WASHINGTON — The House has passed legislation that would create about 1.5 million acres of new wilderness and incorporate nearly 1,200 miles of waterways into the National Wild and Scenic Rivers System as Democrats move to protect more public lands — with President Joe Biden’s blessing.
The Protecting America’s Wilderness and Public Lands Act package passed by a vote of 227-200 on Friday, with votes mostly along party lines; eight Republicans joined all but one Democratic lawmaker in voting for the bill.
It now moves to the Senate, where it faces an uncertain future in the 50-50 Senate. Support from at least 10 Republicans would be needed to overcome a filibuster.
Biden has set a goal of conserving at least 30 percent of U.S. lands and ocean by 2030, a move that supporters say will help curb global warming while preserving some of the nation’s most scenic lands for future generations of Americans to enjoy.
Republicans said the wilderness area designations would restrict use of those lands and make them more susceptible to catastrophic forest fires.
Lands designated as wilderness receive the government’s highest level of protection and are generally off-limits to motorized vehicles with allowed activities focused on recreation such as hiking, camping and horseback riding.
The legislation is largely a collection of eight bills that the House approved last year on two occasions but which did not make it into law. It is one of the largest land-protection packages Congress has ever considered and covers almost 3 million acres of public lands, overwhelmingly in Colorado, California, Washington and Arizona.
“Not only will it help protect the air we breathe and the water that we drink, but also the wildlife that call these untouched areas home,” said Rep. Diana DeGette, D-Colo., the bill’s lead sponsor.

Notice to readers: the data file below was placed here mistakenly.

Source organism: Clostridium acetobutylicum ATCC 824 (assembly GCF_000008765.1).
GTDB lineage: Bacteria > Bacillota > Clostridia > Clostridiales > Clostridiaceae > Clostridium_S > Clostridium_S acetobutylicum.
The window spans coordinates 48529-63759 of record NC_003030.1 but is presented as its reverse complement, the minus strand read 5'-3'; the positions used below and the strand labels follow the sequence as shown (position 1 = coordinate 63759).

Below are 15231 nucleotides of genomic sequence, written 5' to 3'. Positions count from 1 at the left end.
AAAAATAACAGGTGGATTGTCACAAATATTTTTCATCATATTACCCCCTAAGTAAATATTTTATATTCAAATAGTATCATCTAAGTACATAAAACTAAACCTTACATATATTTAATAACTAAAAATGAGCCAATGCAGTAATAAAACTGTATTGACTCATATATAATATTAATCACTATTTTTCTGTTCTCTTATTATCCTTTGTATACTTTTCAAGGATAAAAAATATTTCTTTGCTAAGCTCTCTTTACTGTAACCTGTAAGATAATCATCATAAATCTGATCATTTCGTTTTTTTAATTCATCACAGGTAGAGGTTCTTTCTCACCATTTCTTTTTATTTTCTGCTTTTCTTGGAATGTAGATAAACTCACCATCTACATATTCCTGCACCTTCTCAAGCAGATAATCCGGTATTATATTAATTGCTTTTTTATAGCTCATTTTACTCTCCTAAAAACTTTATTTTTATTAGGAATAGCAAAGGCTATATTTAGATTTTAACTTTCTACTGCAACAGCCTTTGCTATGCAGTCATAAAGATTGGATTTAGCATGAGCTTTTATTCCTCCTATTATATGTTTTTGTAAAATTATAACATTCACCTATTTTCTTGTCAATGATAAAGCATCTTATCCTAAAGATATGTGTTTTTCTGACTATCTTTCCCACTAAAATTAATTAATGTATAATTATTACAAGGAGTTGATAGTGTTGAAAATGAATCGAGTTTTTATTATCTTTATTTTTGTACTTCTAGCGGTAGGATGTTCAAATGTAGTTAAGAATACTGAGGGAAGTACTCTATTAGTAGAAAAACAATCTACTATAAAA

One of the provisions in the bill would permanently withdraw more than 1 million acres of federal land north and south of the Grand Canyon National Park from eligibility for any future mining claims but leaves valid, existing claims intact. Proponents of the withdrawal say uranium deposits in northern Arizona should not be mined for fear of contaminating the Grand Canyon.
Republican lawmakers portrayed the bill as a job killer in rural communities because the new wilderness restrictions would mean a ban on logging and mining and motorized vehicles.
They said that forgoing access to critical minerals makes the U.S. more reliant on other countries such as China to meet its economic and defense needs.
“I would challenge my colleagues to enjoy those scenes and those vistas. I encourage them to take pictures, so they can show their children and grandchildren what they looked like before they locked them away in a wilderness area,” said Rep. Bruce Westerman, R-Ark.
The ideological split over the bill was evident as the congressional delegation from Colorado debated the measure on the House floor. The legislation encompassed bills from Rep. Joe Neguse and DeGette that would affect more than 1 million acres of public lands in the state.
“At the end of the day, we have an obligation to leave our environment better than we found it. That’s what this bill is all about,” Neguse said.
But Rep. Lauren Boebert, R-Colo., said the bill “targets” her district and was opposed by the Colorado Farm Bureau and numerous local officials “because of the damage they know that it will cause and the activities it will prevent.”
Rep. Doug Lamborn, R-Colo., said he knew the intent of supporters was to protect the land, but in practice, the wilderness designation is too restrictive, preventing people from even using bicycles or strollers.
“I prefer public lands with many uses,” he said.
He also voiced concerns that the greater land use restrictions would halt forest-management practices that can reduce fire risks, though supporters of the bill say the secretary of agriculture has the authority in wilderness areas to take measures necessary to control fire, insects and disease.
“We are going to see bigger and hotter fires in Colorado than ever before,” Lamborn predicted.
The lone dissenter among Democrats was Rep. Vicente Gonzalez of Texas.